Tag Archives: books

Wilderness Years: From Rapunzel to Travolta and General Zod

A blind prince wanders through a Biblical-looking stony desert. The strange coda to Rapunzel is often forgotten, but it’s what I remember most about reading the Ladybird storybook as a child. And it’s where I chose to start today’s Something Understood … Continue reading

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People at work: Richard III and The 60s Town Planner

This piece was about Leicester’s repentence for planning atrocities against its medieval past. Thought it worth reposting as the High Court ruled in favour of a “dignified” burial in the city. Full details and judgement here.  Maybe you used to … Continue reading

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Plotting the arc of darkness with Joss Whedon

Here’s a link to my interview with Joss Whedon for Radio 3’s Night Waves on June 12th. We covered his writing for Roseanne, Shakespearean superheroes, his love of musicals — especially Brigadoon —  the way studios treat writers, (take Firefly … Continue reading

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Billy Liar, Bradford and the birth of the dollybird

“A lazy, irresponsible young clerk in provincial Northern England lives in his own fantasy world and makes emotionally immature decisions as he alienates friends and family.” Everyone loves Billy Liar. Apart from whoever wrote imdb’s current bizarrely censorious plot summary … Continue reading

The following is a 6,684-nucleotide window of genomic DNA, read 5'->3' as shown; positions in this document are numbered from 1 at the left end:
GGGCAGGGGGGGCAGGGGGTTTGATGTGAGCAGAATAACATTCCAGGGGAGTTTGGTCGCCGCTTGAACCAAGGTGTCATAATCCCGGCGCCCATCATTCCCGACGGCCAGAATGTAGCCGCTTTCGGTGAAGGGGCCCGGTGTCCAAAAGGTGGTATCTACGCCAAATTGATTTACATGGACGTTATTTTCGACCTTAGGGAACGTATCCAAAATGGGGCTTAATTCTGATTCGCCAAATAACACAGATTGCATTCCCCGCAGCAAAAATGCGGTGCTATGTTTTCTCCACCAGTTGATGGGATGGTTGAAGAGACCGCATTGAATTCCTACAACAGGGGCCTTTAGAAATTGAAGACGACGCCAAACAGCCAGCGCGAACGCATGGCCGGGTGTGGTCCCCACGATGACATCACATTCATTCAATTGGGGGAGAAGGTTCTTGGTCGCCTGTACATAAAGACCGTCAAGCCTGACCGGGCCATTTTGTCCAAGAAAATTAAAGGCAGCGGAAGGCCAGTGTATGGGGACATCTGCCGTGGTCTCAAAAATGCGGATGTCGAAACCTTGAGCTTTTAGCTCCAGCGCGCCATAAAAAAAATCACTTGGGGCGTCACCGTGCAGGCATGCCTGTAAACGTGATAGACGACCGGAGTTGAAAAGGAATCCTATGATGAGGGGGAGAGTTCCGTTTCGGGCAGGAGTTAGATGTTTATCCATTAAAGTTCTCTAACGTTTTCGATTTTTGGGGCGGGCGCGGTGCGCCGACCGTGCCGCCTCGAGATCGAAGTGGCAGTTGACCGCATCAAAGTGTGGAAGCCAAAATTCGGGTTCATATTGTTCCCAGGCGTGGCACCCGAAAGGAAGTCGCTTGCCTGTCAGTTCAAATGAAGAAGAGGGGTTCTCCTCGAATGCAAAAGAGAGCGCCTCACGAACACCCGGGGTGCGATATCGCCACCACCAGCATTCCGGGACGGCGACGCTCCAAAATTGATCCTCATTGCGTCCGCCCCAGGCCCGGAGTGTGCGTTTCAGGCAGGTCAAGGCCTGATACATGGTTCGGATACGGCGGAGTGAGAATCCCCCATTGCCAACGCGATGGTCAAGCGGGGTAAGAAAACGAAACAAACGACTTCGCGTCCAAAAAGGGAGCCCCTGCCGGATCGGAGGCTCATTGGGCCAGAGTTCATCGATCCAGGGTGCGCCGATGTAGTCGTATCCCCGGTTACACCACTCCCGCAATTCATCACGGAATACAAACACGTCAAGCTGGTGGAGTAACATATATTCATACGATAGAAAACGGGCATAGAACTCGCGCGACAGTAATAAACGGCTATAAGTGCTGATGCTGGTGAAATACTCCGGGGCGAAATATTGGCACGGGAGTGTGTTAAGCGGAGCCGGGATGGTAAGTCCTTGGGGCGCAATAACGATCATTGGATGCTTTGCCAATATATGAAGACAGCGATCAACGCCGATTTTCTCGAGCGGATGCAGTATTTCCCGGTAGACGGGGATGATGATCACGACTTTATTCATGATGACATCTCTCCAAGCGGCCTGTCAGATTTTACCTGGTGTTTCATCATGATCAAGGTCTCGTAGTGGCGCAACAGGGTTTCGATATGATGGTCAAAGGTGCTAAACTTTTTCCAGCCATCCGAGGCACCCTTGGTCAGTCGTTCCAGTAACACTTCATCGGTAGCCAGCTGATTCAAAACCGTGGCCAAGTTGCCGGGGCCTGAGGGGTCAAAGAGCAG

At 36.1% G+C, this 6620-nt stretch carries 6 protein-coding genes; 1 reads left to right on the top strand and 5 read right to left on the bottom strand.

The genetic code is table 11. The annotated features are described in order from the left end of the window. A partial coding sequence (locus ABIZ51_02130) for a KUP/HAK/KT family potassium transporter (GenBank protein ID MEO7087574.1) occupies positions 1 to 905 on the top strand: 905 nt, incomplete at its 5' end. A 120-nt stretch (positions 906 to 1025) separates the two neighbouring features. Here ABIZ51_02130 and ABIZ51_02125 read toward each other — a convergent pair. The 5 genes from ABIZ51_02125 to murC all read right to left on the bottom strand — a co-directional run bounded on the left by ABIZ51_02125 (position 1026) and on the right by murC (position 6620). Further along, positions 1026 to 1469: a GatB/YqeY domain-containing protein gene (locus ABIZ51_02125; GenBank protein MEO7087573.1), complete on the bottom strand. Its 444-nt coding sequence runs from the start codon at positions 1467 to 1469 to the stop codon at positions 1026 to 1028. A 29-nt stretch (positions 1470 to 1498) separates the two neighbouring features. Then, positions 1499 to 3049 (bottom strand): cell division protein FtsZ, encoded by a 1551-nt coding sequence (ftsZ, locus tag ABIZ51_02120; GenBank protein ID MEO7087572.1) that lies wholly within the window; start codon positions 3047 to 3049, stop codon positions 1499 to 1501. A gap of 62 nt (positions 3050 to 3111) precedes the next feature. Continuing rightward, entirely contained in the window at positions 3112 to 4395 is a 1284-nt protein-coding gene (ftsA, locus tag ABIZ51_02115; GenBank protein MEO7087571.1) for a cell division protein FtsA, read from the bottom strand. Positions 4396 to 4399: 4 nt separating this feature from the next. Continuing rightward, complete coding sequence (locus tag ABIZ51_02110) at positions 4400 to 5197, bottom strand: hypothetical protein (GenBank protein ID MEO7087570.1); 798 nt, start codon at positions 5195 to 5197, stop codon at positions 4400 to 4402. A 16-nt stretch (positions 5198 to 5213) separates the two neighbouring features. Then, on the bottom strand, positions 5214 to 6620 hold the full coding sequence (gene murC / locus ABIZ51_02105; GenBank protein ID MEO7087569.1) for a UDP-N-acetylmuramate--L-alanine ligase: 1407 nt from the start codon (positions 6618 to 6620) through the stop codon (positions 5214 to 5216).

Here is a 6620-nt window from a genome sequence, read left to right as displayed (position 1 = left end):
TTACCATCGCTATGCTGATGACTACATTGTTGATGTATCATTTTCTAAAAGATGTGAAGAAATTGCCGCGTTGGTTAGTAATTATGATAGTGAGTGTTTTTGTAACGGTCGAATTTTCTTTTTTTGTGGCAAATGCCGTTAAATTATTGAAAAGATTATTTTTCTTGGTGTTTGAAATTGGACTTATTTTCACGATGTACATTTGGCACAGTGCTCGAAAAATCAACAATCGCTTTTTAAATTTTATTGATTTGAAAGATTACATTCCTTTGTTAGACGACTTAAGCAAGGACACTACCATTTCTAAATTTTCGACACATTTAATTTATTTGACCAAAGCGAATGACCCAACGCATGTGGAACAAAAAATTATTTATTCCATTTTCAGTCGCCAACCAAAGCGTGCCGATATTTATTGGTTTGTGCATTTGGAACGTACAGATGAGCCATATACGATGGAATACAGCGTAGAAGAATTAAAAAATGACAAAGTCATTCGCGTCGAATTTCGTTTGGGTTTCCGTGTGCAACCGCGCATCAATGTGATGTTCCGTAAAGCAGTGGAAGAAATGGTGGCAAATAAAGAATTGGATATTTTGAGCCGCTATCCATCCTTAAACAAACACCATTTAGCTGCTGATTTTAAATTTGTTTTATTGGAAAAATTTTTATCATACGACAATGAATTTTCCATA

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Malala, Muslim women and “misery” memoirs

I was reading memoirs and novels by the authors taking part in Thursday’s Asia House panel discussion about women, freedom and the Islamic world, when the multimillion pound book deal of Malala Yousafzai was announced. What does the apparent popularity … Continue reading

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Mocha in the Family Latte: Race on American screens

“He should not be here, ” said the fish in the pot. ” he should not be here when your mother is not.” – The Cat In the Hat Dr Seuss (1957) It is a conundrum worthy of the massive … Continue reading

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How The Middle East Became Another Planet

From Flash Gordon’s Ming the Merciless with his harem and his war rocket Ajax, to Frank Herbert’s prophecy-obsessed desert tribes in Dune battling over a valuable resource, the Middle East has always been another planet to western science fiction creators. … Continue reading

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No Mr Bond, I expect you to cry.

This column (updated since it appeared in The Big Issue last week) explores whether old James Bond films can still be enjoyed in a more feminist, more racially equal society. And then Danny Boyle put him at the heart of … Continue reading

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Call Me Sir: Ben Kingsley, Anne Rice and novel erotica

A tech journalist once told me that if watching tv on your mobile phone was such a great idea, loads of people would have been walking around with a primitive giant tv on their brick sized phones long ago. By … Continue reading

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Aliens, abortion and baby machines: HG Wells & John Wyndham

Woman’s Hour ran a fascinating interview today with novelist Kishwar Desai, about India’s burgeoning  surrogate baby industry. Her exploration of this massive business (an estimated 20,000 babies produced  each year) seems to differ from Margaret Atwood’s The Handmaid’s Tale only … Continue reading

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